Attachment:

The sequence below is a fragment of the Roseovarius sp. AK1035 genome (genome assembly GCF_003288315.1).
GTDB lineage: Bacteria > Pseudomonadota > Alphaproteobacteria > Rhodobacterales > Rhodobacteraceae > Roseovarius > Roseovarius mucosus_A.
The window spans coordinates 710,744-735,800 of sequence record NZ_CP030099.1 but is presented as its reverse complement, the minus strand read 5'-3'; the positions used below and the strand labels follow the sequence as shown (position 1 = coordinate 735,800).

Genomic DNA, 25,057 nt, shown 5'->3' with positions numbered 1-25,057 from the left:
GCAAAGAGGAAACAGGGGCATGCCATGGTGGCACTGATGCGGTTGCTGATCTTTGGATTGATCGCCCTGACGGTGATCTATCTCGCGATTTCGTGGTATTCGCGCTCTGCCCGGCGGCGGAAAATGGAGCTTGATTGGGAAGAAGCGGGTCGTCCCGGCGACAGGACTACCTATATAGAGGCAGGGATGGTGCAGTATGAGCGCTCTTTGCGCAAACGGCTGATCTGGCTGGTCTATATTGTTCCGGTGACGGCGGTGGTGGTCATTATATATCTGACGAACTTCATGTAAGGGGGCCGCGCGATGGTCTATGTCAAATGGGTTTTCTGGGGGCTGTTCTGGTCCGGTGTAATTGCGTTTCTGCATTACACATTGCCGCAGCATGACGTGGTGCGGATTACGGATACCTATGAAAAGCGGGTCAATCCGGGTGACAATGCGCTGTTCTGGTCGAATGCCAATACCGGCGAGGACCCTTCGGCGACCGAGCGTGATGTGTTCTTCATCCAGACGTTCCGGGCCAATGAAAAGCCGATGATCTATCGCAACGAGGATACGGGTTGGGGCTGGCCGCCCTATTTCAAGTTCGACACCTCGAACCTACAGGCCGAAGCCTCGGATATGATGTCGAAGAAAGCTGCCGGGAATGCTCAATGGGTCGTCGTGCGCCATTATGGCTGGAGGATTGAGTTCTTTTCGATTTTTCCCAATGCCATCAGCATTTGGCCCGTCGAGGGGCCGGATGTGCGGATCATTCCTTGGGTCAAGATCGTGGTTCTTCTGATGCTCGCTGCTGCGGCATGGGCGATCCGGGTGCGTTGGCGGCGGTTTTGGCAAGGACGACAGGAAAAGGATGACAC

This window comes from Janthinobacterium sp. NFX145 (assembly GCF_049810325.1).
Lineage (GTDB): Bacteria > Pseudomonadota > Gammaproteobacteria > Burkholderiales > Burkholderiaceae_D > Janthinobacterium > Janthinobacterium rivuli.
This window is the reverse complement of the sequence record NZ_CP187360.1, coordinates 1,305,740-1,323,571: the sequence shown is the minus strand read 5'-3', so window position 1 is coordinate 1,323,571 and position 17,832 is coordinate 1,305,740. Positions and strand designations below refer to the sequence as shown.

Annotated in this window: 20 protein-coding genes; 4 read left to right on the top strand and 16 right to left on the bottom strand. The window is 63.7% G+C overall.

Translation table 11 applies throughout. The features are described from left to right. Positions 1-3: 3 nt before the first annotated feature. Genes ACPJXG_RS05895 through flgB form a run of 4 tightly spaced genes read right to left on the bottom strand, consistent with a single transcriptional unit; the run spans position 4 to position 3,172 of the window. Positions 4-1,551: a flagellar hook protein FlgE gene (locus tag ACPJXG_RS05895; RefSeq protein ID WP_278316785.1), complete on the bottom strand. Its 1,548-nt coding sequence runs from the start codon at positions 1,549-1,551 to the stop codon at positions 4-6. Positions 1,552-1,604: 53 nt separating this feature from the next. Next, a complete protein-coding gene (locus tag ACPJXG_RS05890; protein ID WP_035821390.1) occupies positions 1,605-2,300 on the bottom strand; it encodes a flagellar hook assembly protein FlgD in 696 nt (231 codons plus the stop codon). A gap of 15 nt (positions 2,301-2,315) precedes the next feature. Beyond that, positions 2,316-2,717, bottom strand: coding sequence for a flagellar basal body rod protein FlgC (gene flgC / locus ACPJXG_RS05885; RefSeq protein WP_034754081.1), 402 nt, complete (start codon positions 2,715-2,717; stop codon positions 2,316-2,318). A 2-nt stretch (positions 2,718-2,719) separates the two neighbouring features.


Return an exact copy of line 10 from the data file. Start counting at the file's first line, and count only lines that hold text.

Translation table 11 applies throughout. The features are described from left to right. Positions 1-3: 3 nt before the first annotated feature. Genes ACPJXG_RS05895 through flgB form a run of 4 tightly spaced genes read right to left on the bottom strand, consistent with a single transcriptional unit; the run spans position 4 to position 3,172 of the window. Positions 4-1,551: a flagellar hook protein FlgE gene (locus tag ACPJXG_RS05895; RefSeq protein ID WP_278316785.1), complete on the bottom strand. Its 1,548-nt coding sequence runs from the start codon at positions 1,549-1,551 to the stop codon at positions 4-6. Positions 1,552-1,604: 53 nt separating this feature from the next. Next, a complete protein-coding gene (locus tag ACPJXG_RS05890; protein ID WP_035821390.1) occupies positions 1,605-2,300 on the bottom strand; it encodes a flagellar hook assembly protein FlgD in 696 nt (231 codons plus the stop codon). A gap of 15 nt (positions 2,301-2,315) precedes the next feature. Beyond that, positions 2,316-2,717, bottom strand: coding sequence for a flagellar basal body rod protein FlgC (gene flgC / locus ACPJXG_RS05885; RefSeq protein WP_034754081.1), 402 nt, complete (start codon positions 2,715-2,717; stop codon positions 2,316-2,318). A 2-nt stretch (positions 2,718-2,719) separates the two neighbouring features.